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    ABSTRACT: Background: Both shorter and longer telomeres in peripheral blood leukocyte (PBL) DNA have been associated with cancer risk. However, associations remain inconsistent across studies of the same cancer type. This study compares DNA preparation methods to determine telomere length from colorectal cancer patients. Methods: We examined PBL relative telomere length (RTL) measured by quantitative PCR (qPCR) in 1,033 colorectal cancer patients and 2,952 healthy controls. DNA was extracted with Phenol/Chloroform, PureGene or QIAamp. Results: We observed differences in RTL depending on DNA extraction method (p<0.001). Phenol/Chloroform extracted DNA had a mean RTL (T/S ratio) of 0.78 (range 0.01-6.54) ) compared to PureGene extracted DNA (mean RTL of 0.75; range 0.00-12.33). DNA extracted by QIAamp yielded a mean RTL of 0.38 (range 0.02-3.69). We subsequently compared RTL measured by qPCR from an independent set of 20 colorectal cancer cases and 24 normal controls in PBL DNA extracted by each of the three extraction methods. The range of RTL measured by qPCR from QIAamp-extracted DNA (0.17-0.58-) was smaller than from either PureGene or Phenol/Chloroform (ranges: 0.04-2.67 and 0.32-2.81, respectively). Conclusions: RTL measured by qPCR from QIAamp-extracted DNA was smaller than from either PureGene or Phenol/Chloroform (p<0.001). Impact: Differences in DNA extraction method may contribute to the discrepancies between studies seeking to find an association between the risk of cancer or other diseases and RTL.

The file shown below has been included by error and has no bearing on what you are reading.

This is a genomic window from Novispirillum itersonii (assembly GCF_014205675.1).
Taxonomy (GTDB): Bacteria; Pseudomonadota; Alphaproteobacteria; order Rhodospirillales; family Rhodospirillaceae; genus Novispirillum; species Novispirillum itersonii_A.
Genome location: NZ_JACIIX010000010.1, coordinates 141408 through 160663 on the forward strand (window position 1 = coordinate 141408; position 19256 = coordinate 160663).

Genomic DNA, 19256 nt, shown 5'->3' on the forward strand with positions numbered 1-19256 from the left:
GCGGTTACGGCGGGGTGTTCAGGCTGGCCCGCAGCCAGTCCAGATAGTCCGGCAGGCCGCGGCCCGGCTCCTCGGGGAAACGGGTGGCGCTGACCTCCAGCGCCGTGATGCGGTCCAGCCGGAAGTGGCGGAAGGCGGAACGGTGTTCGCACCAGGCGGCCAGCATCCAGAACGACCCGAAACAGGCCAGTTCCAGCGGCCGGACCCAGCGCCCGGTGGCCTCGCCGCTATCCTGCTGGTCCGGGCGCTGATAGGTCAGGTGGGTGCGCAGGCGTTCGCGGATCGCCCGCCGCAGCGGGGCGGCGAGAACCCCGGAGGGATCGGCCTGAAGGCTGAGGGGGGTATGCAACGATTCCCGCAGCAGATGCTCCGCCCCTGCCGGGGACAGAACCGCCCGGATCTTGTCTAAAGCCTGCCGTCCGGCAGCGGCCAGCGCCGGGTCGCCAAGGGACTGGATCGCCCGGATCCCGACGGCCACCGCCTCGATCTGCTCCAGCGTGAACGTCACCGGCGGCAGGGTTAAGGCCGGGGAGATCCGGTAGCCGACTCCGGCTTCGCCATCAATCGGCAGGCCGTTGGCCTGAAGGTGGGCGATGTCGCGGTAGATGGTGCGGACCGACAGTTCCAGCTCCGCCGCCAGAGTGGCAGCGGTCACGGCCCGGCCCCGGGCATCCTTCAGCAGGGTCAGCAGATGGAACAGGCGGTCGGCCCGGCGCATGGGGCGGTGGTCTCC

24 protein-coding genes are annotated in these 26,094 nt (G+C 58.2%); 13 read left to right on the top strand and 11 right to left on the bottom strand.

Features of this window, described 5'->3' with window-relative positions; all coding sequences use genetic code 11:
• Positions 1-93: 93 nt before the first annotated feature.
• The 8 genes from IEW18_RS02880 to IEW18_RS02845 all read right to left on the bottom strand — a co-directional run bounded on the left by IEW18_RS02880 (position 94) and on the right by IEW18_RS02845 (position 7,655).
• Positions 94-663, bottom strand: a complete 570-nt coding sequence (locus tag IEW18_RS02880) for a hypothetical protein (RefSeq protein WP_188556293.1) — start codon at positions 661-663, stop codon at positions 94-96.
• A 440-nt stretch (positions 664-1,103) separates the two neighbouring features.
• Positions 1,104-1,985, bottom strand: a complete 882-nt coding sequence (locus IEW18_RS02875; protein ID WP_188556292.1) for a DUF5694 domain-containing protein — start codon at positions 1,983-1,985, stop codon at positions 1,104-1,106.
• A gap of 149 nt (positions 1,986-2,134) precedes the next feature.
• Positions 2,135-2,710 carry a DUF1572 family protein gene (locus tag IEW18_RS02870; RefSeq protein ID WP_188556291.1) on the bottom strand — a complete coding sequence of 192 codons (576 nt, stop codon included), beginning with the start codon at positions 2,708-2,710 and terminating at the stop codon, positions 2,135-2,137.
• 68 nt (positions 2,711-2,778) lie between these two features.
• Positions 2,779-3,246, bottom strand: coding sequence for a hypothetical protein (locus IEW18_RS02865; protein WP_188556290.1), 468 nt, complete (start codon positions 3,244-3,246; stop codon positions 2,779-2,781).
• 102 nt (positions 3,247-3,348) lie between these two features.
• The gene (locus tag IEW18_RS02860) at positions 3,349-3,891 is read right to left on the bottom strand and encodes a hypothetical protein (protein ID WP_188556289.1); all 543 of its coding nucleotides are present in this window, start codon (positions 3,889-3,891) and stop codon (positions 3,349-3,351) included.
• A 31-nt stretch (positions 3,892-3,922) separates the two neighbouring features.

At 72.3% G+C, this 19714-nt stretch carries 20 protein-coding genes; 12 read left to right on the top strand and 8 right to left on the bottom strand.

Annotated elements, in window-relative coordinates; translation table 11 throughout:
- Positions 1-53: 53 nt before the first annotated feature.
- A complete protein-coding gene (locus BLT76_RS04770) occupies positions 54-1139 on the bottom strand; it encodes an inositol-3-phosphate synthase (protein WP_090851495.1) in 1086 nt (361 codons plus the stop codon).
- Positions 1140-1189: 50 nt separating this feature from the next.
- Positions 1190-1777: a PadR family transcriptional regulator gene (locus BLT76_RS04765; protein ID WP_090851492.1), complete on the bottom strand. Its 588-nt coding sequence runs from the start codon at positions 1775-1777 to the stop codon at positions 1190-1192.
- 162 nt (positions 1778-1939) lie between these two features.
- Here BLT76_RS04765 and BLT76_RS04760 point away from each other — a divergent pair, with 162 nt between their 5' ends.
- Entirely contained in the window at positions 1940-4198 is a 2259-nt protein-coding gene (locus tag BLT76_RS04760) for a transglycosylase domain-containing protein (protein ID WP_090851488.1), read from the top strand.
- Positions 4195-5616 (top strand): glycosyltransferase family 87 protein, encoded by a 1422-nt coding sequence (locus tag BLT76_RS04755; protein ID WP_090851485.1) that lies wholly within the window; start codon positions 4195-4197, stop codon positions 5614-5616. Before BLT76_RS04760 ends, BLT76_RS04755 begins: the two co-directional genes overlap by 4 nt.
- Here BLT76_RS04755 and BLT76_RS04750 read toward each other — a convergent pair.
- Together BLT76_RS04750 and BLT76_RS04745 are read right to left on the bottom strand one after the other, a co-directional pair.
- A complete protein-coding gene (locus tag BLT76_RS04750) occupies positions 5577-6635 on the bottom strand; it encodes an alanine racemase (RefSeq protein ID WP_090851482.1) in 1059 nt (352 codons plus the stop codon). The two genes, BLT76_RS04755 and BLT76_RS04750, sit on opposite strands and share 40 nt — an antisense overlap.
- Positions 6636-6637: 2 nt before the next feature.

Cancer Epidemiology Biomarkers & Prevention 09/2013; · 4.56 Impact Factor